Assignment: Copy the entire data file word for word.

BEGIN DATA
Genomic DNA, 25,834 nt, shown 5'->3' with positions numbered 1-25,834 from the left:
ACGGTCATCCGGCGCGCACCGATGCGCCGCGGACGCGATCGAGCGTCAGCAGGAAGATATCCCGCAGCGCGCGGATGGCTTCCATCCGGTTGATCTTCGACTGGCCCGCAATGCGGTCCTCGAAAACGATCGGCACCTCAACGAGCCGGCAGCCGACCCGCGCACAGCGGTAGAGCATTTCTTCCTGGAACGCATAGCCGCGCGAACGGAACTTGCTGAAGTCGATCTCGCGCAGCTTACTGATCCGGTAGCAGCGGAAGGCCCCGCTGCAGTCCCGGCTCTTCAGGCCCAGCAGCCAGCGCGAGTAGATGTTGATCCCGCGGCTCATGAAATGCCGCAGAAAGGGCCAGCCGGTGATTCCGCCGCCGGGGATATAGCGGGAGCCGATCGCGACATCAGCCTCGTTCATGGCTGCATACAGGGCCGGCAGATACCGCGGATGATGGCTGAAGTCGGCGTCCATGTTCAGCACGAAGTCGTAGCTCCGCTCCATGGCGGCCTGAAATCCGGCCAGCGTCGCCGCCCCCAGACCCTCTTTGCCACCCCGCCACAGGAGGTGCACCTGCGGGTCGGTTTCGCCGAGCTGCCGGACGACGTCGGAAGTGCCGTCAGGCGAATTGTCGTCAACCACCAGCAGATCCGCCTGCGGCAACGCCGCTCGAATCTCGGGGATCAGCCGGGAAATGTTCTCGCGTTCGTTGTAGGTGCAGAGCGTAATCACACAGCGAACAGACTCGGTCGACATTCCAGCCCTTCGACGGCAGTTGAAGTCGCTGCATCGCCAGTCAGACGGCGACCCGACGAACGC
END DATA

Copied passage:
Genomic DNA, 25,834 nt, shown 5'->3' with positions numbered 1-25,834 from the left:
ACGGTCATCCGGCGCGCACCGATGCGCCGCGGACGCGATCGAGCGTCAGCAGGAAGATATCCCGCAGCGCGCGGATGGCTTCCATCCGGTTGATCTTCGACTGGCCCGCAATGCGGTCCTCGAAAACGATCGGCACCTCAACGAGCCGGCAGCCGACCCGCGCACAGCGGTAGAGCATTTCTTCCTGGAACGCATAGCCGCGCGAACGGAACTTGCTGAAGTCGATCTCGCGCAGCTTACTGATCCGGTAGCAGCGGAAGGCCCCGCTGCAGTCCCGGCTCTTCAGGCCCAGCAGCCAGCGCGAGTAGATGTTGATCCCGCGGCTCATGAAATGCCGCAGAAAGGGCCAGCCGGTGATTCCGCCGCCGGGGATATAGCGGGAGCCGATCGCGACATCAGCCTCGTTCATGGCTGCATACAGGGCCGGCAGATACCGCGGATGATGGCTGAAGTCGGCGTCCATGTTCAGCACGAAGTCGTAGCTCCGCTCCATGGCGGCCTGAAATCCGGCCAGCGTCGCCGCCCCCAGACCCTCTTTGCCACCCCGCCACAGGAGGTGCACCTGCGGGTCGGTTTCGCCGAGCTGCCGGACGACGTCGGAAGTGCCGTCAGGCGAATTGTCGTCAACCACCAGCAGATCCGCCTGCGGCAACGCCGCTCGAATCTCGGGGATCAGCCGGGAAATGTTCTCGCGTTCGTTGTAGGTGCAGAGCGTAATCACACAGCGAACAGACTCGGTCGACATTCCAGCCCTTCGACGGCAGTTGAAGTCGCTGCATCGCCAGTCAGACGGCGACCCGACGAACGC